How do you translate a famous brand into a visitor attraction?

It might be a Premier League football club, a world-leading company, or a hit TV show like Coronation Street or Downton Abbey – but whatever the brand, translating it into a visitor attraction and bringing it alive begins with the audience.

Brands are very valuable; they engender consumer loyalty – sporting teams and events have ‘fans’ and hit TV shows have repeat viewers. When it comes to designing a visitor attraction, we must understand what makes the visitors want to keep coming back for more. It should be an extension of the brand so the values must be translated in the attraction to exceed the expectations of a fan base that are already loyal to their team. So how do you translate a brand into an engaging experience?

Know your audience

Always start with your audience – who are they and what drives them?

Buildings and infrastructure, although important are not what makes a visitor attraction successful. People are the most important part of any experience and understanding who they are – their demographics, their level of knowledge, how they think and what interests them is the starting point. Can you put yourself into their shoes? Do you understand what makes someone tick? Do you know what a viewer identifies with when they’re watching their favourite TV show or sporting event? The customer proposition must always remain at the heart of any attraction design so that it engages, educates and entertains – and ultimately keeps them coming back for more.

The brand guidelines

Most well-developed brands have guidelines to follow, and these are a big help when designing an experience. As designers though, there is always room in the design process to apply creativity taking inspiration from the brand values, vision and mission statements. It helps us to focus on what the brand endeavours to portray or achieve and provides a starting point for translation, using design techniques to tell stories in a more powerful way. However, there is simply no substitute for spending time with different stakeholders to get under the skin of an organisation to understand its USP. The more designers immerse themselves in a brand, the more they are able to translate it in their design and engage with the audience.

Visitor Attraction

Communication

What do you want to communicate to your audience? Visitor experiences must be a relevant match between the visitor and the brand identity.  There is also a need to convey the past in order to understand the present – this storytelling creates emotional connections between an audience and a brand, making it relevant to visitors. A sporting event might tell of previous winners, their personal stories or accomplishments that brought them to their podium moment, or how their sporting equipment has evolved over the decades to put present day achievements into context.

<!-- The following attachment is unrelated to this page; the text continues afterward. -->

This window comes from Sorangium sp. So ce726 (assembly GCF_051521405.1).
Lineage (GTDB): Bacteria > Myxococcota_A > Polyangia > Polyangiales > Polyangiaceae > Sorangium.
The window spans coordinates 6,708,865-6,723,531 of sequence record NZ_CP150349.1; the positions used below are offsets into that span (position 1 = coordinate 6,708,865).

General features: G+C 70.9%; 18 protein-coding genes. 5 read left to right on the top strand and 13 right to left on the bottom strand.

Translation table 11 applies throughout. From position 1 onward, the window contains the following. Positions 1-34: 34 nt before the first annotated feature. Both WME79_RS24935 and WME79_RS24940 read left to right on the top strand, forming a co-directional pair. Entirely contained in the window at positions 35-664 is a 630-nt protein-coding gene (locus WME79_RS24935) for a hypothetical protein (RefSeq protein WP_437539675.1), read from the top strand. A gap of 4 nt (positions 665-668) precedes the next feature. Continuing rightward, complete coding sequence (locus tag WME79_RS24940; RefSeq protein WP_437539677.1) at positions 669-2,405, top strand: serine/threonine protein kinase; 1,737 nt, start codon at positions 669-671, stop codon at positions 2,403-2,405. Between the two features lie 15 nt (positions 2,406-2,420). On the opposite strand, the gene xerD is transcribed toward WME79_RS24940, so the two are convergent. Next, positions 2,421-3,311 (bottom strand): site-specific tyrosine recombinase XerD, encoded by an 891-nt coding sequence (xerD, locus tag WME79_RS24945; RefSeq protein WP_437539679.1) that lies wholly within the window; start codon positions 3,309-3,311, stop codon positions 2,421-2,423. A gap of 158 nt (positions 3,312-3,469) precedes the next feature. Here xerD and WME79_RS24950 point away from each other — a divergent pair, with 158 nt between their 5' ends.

A TV show may show episodes from early in its history, bringing stories up to date and retelling it through the eyes of its characters or cast members. Establishing clear messages and building the experience around them highlights the uniqueness of the brand, develops emotion and engagement and keeps ‘fans’ entertained by giving them more than they already know.

Visitor engagement

Once the audience has been defined and we know what they want, we can begin to determine the platforms of engagement with the brand. The physical experience is important, but so too is the digital engagement before and after the visit that extends the engagement way after the visit. We must consider how we communicate – through what mediums – they must be demographic-appropriate, be fun and interactive to appeal to the differing audiences.

The use of AV to tell a story, show moments in history, re-live achievements and bring to life things or people that may have been lost in the annals of time, help to emotionally engage visitors. Interactive features bring a ‘playful’ element to a visitor attraction and help to deliver a different or new experience at each time of visiting. They can also be used to educate by demonstrating engineering within a racing car, for example, or how the human body fares under the pressure of an Olympic sport – even how the physiology of a racehorse has helped it win trophies. Whatever the subject matter, providing a creative way to bring it to life for visitors makes it engaging.

If you’d like to know more about how to develop a visitor attraction, please contact Sarah Clarke, managing director, Mather & Co.